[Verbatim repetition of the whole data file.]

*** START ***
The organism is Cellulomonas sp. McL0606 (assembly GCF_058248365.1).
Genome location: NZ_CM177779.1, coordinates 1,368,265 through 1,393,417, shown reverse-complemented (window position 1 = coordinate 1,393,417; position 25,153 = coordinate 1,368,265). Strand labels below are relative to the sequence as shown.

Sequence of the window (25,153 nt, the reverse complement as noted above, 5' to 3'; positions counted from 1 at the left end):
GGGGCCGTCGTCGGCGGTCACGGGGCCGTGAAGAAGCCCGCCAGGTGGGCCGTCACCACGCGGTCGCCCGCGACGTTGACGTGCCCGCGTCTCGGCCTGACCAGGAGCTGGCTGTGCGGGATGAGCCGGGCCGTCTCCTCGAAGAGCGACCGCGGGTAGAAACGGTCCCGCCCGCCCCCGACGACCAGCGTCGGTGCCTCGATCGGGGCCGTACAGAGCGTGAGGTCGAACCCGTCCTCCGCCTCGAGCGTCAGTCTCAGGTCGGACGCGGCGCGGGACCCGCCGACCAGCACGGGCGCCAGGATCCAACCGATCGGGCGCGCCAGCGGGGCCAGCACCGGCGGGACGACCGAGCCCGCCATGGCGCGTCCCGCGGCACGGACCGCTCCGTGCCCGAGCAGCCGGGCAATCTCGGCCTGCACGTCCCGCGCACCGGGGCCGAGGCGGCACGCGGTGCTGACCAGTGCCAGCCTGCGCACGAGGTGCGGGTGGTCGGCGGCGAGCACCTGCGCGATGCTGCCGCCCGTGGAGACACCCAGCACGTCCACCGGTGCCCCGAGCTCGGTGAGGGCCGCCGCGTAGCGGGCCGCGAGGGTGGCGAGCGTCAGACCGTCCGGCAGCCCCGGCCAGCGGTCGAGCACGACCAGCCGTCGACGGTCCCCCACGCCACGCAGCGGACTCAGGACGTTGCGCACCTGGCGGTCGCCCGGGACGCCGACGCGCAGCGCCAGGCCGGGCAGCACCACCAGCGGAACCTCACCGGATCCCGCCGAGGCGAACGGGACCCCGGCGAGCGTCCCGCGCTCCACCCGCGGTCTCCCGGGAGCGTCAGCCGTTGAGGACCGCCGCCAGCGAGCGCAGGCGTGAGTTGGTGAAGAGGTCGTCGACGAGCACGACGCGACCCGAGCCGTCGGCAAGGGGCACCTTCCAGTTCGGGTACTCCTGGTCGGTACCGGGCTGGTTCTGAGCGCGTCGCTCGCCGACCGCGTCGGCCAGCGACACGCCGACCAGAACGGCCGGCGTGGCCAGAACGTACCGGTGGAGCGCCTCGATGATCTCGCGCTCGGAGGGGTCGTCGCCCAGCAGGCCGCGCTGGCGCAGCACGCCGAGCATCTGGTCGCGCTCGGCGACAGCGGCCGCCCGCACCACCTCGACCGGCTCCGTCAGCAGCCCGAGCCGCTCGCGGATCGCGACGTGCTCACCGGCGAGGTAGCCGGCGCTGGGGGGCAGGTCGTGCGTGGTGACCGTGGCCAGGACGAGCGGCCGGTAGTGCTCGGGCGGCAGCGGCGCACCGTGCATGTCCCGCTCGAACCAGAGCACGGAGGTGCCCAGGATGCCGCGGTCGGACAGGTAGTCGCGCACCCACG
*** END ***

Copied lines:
The organism is Cellulomonas sp. McL0606 (assembly GCF_058248365.1).
Genome location: NZ_CM177779.1, coordinates 1,368,265 through 1,393,417, shown reverse-complemented (window position 1 = coordinate 1,393,417; position 25,153 = coordinate 1,368,265). Strand labels below are relative to the sequence as shown.

Sequence of the window (25,153 nt, the reverse complement as noted above, 5' to 3'; positions counted from 1 at the left end):
GGGGCCGTCGTCGGCGGTCACGGGGCCGTGAAGAAGCCCGCCAGGTGGGCCGTCACCACGCGGTCGCCCGCGACGTTGACGTGCCCGCGTCTCGGCCTGACCAGGAGCTGGCTGTGCGGGATGAGCCGGGCCGTCTCCTCGAAGAGCGACCGCGGGTAGAAACGGTCCCGCCCGCCCCCGACGACCAGCGTCGGTGCCTCGATCGGGGCCGTACAGAGCGTGAGGTCGAACCCGTCCTCCGCCTCGAGCGTCAGTCTCAGGTCGGACGCGGCGCGGGACCCGCCGACCAGCACGGGCGCCAGGATCCAACCGATCGGGCGCGCCAGCGGGGCCAGCACCGGCGGGACGACCGAGCCCGCCATGGCGCGTCCCGCGGCACGGACCGCTCCGTGCCCGAGCAGCCGGGCAATCTCGGCCTGCACGTCCCGCGCACCGGGGCCGAGGCGGCACGCGGTGCTGACCAGTGCCAGCCTGCGCACGAGGTGCGGGTGGTCGGCGGCGAGCACCTGCGCGATGCTGCCGCCCGTGGAGACACCCAGCACGTCCACCGGTGCCCCGAGCTCGGTGAGGGCCGCCGCGTAGCGGGCCGCGAGGGTGGCGAGCGTCAGACCGTCCGGCAGCCCCGGCCAGCGGTCGAGCACGACCAGCCGTCGACGGTCCCCCACGCCACGCAGCGGACTCAGGACGTTGCGCACCTGGCGGTCGCCCGGGACGCCGACGCGCAGCGCCAGGCCGGGCAGCACCACCAGCGGAACCTCACCGGATCCCGCCGAGGCGAACGGGACCCCGGCGAGCGTCCCGCGCTCCACCCGCGGTCTCCCGGGAGCGTCAGCCGTTGAGGACCGCCGCCAGCGAGCGCAGGCGTGAGTTGGTGAAGAGGTCGTCGACGAGCACGACGCGACCCGAGCCGTCGGCAAGGGGCACCTTCCAGTTCGGGTACTCCTGGTCGGTACCGGGCTGGTTCTGAGCGCGTCGCTCGCCGACCGCGTCGGCCAGCGACACGCCGACCAGAACGGCCGGCGTGGCCAGAACGTACCGGTGGAGCGCCTCGATGATCTCGCGCTCGGAGGGGTCGTCGCCCAGCAGGCCGCGCTGGCGCAGCACGCCGAGCATCTGGTCGCGCTCGGCGACAGCGGCCGCCCGCACCACCTCGACCGGCTCCGTCAGCAGCCCGAGCCGCTCGCGGATCGCGACGTGCTCACCGGCGAGGTAGCCGGCGCTGGGGGGCAGGTCGTGCGTGGTGACCGTGGCCAGGACGAGCGGCCGGTAGTGCTCGGGCGGCAGCGGCGCACCGTGCATGTCCCGCTCGAACCAGAGCACGGAGGTGCCCAGGATGCCGCGGTCGGACAGGTAGTCGCGCACCCACG